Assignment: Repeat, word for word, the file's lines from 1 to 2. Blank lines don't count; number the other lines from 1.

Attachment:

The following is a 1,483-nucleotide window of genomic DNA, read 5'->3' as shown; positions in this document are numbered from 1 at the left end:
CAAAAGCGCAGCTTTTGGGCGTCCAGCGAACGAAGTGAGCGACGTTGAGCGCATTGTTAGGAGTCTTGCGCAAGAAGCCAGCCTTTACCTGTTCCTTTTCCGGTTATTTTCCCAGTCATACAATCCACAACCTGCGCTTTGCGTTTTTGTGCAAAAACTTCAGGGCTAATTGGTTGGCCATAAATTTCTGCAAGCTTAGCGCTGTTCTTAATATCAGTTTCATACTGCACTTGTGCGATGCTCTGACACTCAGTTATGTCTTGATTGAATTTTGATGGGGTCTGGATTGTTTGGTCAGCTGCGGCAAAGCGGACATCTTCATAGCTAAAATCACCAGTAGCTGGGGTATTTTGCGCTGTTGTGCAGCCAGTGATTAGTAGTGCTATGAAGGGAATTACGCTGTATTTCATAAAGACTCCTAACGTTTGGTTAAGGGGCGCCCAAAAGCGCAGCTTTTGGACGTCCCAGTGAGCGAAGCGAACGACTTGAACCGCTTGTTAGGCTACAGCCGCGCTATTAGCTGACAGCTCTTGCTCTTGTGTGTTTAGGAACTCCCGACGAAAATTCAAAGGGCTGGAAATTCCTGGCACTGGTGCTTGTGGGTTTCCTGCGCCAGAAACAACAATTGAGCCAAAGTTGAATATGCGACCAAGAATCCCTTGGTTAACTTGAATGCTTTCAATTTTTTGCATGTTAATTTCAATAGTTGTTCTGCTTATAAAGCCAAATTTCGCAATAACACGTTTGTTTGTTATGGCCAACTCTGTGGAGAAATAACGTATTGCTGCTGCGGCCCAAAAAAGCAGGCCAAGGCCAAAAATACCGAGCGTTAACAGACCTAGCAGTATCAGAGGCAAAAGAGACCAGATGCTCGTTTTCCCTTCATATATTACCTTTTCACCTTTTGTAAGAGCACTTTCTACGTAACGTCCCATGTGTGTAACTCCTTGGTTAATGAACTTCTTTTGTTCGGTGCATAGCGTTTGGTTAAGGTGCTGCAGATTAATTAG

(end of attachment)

The following is a 1,483-nucleotide window of genomic DNA, read 5'->3' as shown; positions in this document are numbered from 1 at the left end:
CAAAAGCGCAGCTTTTGGGCGTCCAGCGAACGAAGTGAGCGACGTTGAGCGCATTGTTAGGAGTCTTGCGCAAGAAGCCAGCCTTTACCTGTTCCTTTTCCGGTTATTTTCCCAGTCATACAATCCACAACCTGCGCTTTGCGTTTTTGTGCAAAAACTTCAGGGCTAATTGGTTGGCCATAAATTTCTGCAAGCTTAGCGCTGTTCTTAATATCAGTTTCATACTGCACTTGTGCGATGCTCTGACACTCAGTTATGTCTTGATTGAATTTTGATGGGGTCTGGATTGTTTGGTCAGCTGCGGCAAAGCGGACATCTTCATAGCTAAAATCACCAGTAGCTGGGGTATTTTGCGCTGTTGTGCAGCCAGTGATTAGTAGTGCTATGAAGGGAATTACGCTGTATTTCATAAAGACTCCTAACGTTTGGTTAAGGGGCGCCCAAAAGCGCAGCTTTTGGACGTCCCAGTGAGCGAAGCGAACGACTTGAACCGCTTGTTAGGCTACAGCCGCGCTATTAGCTGACAGCTCTTGCTCTTGTGTGTTTAGGAACTCCCGACGAAAATTCAAAGGGCTGGAAATTCCTGGCACTGGTGCTTGTGGGTTTCCTGCGCCAGAAACAACAATTGAGCCAAAGTTGAATATGCGACCAAGAATCCCTTGGTTAACTTGAATGCTTTCAATTTTTTGCATGTTAATTTCAATAGTTGTTCTGCTTATAAAGCCAAATTTCGCAATAACACGTTTGTTTGTTATGGCCAACTCTGTGGAGAAATAACGTATTGCTGCTGCGGCCCAAAAAAGCAGGCCAAGGCCAAAAATACCGAGCGTTAACAGACCTAGCAGTATCAGAGGCAAAAGAGACCAGATGCTCGTTTTCCCTTCATATATTACCTTTTCACCTTTTGTAAGAGCACTTTCTACGTAACGTCCCATGTGTGTAACTCCTTGGTTAATGAACTTCTTTTGTTCGGTGCATAGCGTTTGGTTAAGGTGCTGCAGATTAATTAG